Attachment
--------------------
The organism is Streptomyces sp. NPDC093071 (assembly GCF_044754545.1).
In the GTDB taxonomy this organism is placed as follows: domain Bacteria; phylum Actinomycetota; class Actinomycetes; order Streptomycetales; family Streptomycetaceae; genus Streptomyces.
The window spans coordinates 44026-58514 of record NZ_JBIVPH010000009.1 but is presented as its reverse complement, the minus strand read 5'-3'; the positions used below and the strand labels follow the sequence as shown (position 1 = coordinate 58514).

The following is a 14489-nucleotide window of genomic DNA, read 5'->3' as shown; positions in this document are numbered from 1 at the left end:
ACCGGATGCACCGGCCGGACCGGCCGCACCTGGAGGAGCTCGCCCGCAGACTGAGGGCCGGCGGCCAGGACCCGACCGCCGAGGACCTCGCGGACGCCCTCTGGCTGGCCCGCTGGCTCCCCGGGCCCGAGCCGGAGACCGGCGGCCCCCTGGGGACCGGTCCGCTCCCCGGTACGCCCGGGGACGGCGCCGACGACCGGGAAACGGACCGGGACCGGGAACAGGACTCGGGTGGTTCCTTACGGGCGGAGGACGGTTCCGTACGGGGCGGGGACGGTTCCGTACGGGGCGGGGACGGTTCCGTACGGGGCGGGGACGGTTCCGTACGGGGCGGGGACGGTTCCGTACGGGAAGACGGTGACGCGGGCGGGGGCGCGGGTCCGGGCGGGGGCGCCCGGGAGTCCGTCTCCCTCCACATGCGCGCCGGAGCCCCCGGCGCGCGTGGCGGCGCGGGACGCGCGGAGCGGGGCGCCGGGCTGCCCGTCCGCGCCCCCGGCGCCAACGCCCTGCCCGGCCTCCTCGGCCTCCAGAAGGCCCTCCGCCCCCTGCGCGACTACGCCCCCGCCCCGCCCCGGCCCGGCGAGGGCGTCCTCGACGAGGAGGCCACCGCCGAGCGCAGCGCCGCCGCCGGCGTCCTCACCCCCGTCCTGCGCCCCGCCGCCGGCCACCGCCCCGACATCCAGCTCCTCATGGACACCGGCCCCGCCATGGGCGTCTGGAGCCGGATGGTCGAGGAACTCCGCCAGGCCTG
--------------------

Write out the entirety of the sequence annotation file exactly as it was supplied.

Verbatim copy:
The organism is Streptomyces sp. NPDC093071 (assembly GCF_044754545.1).
In the GTDB taxonomy this organism is placed as follows: domain Bacteria; phylum Actinomycetota; class Actinomycetes; order Streptomycetales; family Streptomycetaceae; genus Streptomyces.
The window spans coordinates 44026-58514 of record NZ_JBIVPH010000009.1 but is presented as its reverse complement, the minus strand read 5'-3'; the positions used below and the strand labels follow the sequence as shown (position 1 = coordinate 58514).

The following is a 14489-nucleotide window of genomic DNA, read 5'->3' as shown; positions in this document are numbered from 1 at the left end:
ACCGGATGCACCGGCCGGACCGGCCGCACCTGGAGGAGCTCGCCCGCAGACTGAGGGCCGGCGGCCAGGACCCGACCGCCGAGGACCTCGCGGACGCCCTCTGGCTGGCCCGCTGGCTCCCCGGGCCCGAGCCGGAGACCGGCGGCCCCCTGGGGACCGGTCCGCTCCCCGGTACGCCCGGGGACGGCGCCGACGACCGGGAAACGGACCGGGACCGGGAACAGGACTCGGGTGGTTCCTTACGGGCGGAGGACGGTTCCGTACGGGGCGGGGACGGTTCCGTACGGGGCGGGGACGGTTCCGTACGGGGCGGGGACGGTTCCGTACGGGGCGGGGACGGTTCCGTACGGGAAGACGGTGACGCGGGCGGGGGCGCGGGTCCGGGCGGGGGCGCCCGGGAGTCCGTCTCCCTCCACATGCGCGCCGGAGCCCCCGGCGCGCGTGGCGGCGCGGGACGCGCGGAGCGGGGCGCCGGGCTGCCCGTCCGCGCCCCCGGCGCCAACGCCCTGCCCGGCCTCCTCGGCCTCCAGAAGGCCCTCCGCCCCCTGCGCGACTACGCCCCCGCCCCGCCCCGGCCCGGCGAGGGCGTCCTCGACGAGGAGGCCACCGCCGAGCGCAGCGCCGCCGCCGGCGTCCTCACCCCCGTCCTGCGCCCCGCCGCCGGCCACCGCCCCGACATCCAGCTCCTCATGGACACCGGCCCCGCCATGGGCGTCTGGAGCCGGATGGTCGAGGAACTCCGCCAGGCCTG